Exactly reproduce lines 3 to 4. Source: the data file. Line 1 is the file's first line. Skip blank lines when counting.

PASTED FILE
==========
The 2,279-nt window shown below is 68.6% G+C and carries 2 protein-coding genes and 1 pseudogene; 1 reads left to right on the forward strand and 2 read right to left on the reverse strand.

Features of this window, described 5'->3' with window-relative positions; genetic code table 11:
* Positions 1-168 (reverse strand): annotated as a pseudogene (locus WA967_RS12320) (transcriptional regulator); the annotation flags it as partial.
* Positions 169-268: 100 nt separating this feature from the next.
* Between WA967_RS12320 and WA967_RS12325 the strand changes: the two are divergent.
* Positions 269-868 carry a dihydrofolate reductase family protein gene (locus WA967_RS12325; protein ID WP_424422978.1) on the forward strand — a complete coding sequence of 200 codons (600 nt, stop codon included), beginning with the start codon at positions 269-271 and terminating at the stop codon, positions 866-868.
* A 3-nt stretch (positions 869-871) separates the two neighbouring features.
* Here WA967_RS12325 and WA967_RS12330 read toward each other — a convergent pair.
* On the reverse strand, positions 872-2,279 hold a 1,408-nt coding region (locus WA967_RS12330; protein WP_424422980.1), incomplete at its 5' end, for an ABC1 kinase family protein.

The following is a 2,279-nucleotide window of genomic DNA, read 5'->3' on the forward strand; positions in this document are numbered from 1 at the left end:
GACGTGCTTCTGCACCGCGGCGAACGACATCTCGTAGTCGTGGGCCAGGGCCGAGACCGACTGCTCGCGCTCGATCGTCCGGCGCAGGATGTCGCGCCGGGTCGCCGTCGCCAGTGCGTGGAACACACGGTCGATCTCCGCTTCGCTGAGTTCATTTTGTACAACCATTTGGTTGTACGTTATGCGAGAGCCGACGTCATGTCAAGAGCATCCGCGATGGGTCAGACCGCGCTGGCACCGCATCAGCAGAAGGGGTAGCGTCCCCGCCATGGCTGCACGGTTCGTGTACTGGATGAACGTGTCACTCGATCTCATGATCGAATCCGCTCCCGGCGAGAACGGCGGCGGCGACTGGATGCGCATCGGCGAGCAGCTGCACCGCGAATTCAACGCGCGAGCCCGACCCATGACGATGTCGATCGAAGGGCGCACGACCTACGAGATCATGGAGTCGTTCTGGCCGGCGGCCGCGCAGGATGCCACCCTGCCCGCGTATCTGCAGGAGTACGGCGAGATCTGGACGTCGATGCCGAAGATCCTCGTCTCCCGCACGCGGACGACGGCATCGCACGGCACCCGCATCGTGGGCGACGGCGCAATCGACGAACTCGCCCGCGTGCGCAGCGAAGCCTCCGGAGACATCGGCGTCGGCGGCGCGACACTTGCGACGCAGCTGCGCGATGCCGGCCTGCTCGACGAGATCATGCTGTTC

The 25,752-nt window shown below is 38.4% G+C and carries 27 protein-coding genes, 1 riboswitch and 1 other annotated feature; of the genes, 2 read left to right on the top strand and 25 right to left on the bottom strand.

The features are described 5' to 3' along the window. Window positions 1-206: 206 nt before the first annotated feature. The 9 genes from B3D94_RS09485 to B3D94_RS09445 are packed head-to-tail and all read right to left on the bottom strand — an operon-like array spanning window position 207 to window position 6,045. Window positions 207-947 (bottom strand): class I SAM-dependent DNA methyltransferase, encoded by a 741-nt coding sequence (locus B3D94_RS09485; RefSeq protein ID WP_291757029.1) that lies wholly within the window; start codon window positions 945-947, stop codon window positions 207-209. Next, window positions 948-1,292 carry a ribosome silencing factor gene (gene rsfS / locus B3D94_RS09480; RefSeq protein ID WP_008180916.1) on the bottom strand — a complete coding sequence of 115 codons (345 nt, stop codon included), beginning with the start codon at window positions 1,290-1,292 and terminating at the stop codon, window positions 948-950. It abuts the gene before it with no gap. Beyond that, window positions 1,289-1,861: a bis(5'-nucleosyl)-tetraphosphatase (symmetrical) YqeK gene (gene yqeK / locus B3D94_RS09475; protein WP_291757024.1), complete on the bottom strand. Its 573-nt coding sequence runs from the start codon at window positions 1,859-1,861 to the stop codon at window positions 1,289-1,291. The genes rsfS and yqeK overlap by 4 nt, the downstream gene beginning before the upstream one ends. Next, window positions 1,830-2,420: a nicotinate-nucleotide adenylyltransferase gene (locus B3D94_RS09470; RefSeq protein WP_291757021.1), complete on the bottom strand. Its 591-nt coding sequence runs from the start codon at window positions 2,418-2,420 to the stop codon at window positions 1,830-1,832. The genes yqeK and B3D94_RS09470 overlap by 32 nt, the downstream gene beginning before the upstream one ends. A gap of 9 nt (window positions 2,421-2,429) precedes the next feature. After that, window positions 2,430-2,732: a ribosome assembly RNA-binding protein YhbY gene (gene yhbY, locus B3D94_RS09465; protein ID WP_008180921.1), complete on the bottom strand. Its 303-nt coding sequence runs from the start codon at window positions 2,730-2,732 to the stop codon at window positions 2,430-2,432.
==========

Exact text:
* Positions 1-168 (reverse strand): annotated as a pseudogene (locus WA967_RS12320) (transcriptional regulator); the annotation flags it as partial.
* Positions 169-268: 100 nt separating this feature from the next.